Nanoplasmonic sensing of metal-halide complex formation and the electric double layer capacitor
Journal article, 2012

Many nanotechnological devices are based on implementing electrochemistry with plasmonic nanostructures, but these systems are challenging to understand. We present a detailed study of the influence of electrochemical potentials on plasmon resonances, in the absence of surface coatings and redox active molecules, by synchronized voltammetry and spectroscopy. The experiments are performed on gold nanodisks and nanohole arrays in thin gold films, which are fabricated by improved methods. New insights are provided by high resolution spectroscopy and variable scan rates. Furthermore, we introduce new analytical models in order to understand the spectral changes quantitatively. In contrast to most previous literature, we find that the plasmonic signal is caused almost entirely by the formation of ionic complexes on the metal surface, most likely gold chloride in this study. The refractometric sensing effect from the ions in the electric double layer can be fully neglected, and the charging of the metal gives a surprisingly small effect for these systems. Our conclusions are consistent for both localized nanoparticle plasmons and propagating surface plasmons. We consider the results in this work especially important in the context of combined electrochemical and optical sensors.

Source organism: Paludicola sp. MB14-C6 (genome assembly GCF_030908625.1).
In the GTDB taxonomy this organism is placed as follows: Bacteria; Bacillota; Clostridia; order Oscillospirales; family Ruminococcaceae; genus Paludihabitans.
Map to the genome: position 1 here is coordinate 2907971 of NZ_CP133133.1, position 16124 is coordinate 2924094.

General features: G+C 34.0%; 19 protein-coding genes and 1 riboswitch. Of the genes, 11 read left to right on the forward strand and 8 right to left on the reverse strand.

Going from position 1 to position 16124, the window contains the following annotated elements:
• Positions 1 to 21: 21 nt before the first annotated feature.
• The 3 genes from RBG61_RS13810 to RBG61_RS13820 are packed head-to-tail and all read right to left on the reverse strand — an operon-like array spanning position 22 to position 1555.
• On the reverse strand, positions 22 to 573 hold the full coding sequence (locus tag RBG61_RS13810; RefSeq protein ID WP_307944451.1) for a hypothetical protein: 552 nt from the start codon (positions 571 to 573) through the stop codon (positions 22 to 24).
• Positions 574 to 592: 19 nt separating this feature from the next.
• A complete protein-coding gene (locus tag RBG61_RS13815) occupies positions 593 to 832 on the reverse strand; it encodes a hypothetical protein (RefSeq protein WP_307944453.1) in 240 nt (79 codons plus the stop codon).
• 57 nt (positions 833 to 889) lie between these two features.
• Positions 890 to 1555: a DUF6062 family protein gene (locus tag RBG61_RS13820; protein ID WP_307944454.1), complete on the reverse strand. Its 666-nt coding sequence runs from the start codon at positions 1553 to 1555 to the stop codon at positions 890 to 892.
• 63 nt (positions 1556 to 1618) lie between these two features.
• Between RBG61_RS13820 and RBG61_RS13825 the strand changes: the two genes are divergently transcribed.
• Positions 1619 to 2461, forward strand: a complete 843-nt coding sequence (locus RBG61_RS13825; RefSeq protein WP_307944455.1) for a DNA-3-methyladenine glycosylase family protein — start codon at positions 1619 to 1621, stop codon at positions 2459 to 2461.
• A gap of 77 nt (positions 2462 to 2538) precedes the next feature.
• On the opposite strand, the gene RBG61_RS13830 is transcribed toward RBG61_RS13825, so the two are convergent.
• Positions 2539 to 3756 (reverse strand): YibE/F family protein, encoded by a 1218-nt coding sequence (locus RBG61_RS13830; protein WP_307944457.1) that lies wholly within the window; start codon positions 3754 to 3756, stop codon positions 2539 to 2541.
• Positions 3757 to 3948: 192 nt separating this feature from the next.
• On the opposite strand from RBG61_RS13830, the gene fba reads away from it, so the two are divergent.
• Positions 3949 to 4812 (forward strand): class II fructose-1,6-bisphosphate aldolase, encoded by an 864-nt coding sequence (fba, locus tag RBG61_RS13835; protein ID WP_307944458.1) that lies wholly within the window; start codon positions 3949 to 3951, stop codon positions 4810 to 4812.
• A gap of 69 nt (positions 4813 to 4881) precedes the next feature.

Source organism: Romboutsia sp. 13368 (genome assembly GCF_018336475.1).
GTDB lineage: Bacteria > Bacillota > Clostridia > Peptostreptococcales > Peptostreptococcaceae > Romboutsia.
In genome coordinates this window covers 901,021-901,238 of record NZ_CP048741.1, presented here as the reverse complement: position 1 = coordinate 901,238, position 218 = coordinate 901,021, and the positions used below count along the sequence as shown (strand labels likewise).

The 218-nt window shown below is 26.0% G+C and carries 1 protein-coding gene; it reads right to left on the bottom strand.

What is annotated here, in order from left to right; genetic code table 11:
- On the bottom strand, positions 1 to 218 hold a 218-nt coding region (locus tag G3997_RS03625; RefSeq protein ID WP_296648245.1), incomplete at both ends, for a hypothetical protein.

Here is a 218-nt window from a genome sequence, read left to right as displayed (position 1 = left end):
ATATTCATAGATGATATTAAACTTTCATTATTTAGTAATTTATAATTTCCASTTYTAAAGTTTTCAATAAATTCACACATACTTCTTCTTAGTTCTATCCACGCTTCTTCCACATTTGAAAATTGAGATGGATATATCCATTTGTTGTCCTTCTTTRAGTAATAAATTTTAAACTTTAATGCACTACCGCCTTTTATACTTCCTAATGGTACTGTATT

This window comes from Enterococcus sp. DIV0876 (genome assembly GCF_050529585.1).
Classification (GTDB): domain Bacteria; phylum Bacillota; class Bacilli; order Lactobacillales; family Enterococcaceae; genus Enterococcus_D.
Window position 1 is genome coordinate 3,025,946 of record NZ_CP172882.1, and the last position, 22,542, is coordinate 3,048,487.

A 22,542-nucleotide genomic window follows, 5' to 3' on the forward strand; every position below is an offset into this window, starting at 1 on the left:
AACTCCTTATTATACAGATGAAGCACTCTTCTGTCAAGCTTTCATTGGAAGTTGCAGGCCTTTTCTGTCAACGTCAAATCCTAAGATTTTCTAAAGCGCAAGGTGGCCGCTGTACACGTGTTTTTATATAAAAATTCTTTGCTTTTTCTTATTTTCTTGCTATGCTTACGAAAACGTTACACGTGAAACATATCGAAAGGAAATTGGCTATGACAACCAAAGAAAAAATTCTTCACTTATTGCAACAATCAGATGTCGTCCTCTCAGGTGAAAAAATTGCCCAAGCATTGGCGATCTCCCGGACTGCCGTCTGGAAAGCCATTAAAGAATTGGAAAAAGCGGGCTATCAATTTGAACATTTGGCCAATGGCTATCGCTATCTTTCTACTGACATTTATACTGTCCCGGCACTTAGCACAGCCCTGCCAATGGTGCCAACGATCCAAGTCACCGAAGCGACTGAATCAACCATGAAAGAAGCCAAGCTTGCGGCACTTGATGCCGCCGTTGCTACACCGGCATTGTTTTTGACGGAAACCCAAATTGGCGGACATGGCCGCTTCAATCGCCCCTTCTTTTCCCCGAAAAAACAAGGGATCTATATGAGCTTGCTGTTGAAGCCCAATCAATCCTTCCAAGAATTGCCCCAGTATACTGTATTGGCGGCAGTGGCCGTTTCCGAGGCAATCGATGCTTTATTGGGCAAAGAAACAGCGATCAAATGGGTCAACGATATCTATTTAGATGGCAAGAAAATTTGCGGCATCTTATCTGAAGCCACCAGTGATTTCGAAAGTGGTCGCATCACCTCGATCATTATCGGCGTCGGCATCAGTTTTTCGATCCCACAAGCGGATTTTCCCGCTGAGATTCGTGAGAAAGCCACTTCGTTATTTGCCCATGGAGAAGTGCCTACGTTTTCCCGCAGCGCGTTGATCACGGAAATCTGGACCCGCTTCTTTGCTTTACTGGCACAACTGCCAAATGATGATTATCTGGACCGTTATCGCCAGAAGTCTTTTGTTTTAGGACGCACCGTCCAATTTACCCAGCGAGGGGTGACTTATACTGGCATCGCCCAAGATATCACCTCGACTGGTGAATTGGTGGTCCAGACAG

optical biosensors

selective detection

arrays

spectroscopy

surface-plasmon resonance

gold nanoparticles

sensors

impedance

label-free detection

protein microarrays

Author

Andreas Dahlin

Chalmers, Applied Physics, Bionanophotonics

Raphael Zahn

Swiss Federal Institute of Technology in Zürich (ETH)

J. Vörös

Swiss Federal Institute of Technology in Zürich (ETH)

Nanoscale

2040-3364 (ISSN)

Vol. 4 7 2339-2351

Subject Categories

Chemical Engineering

DOI

10.1039/c2nr11950a

More information

Latest update

3/19/2018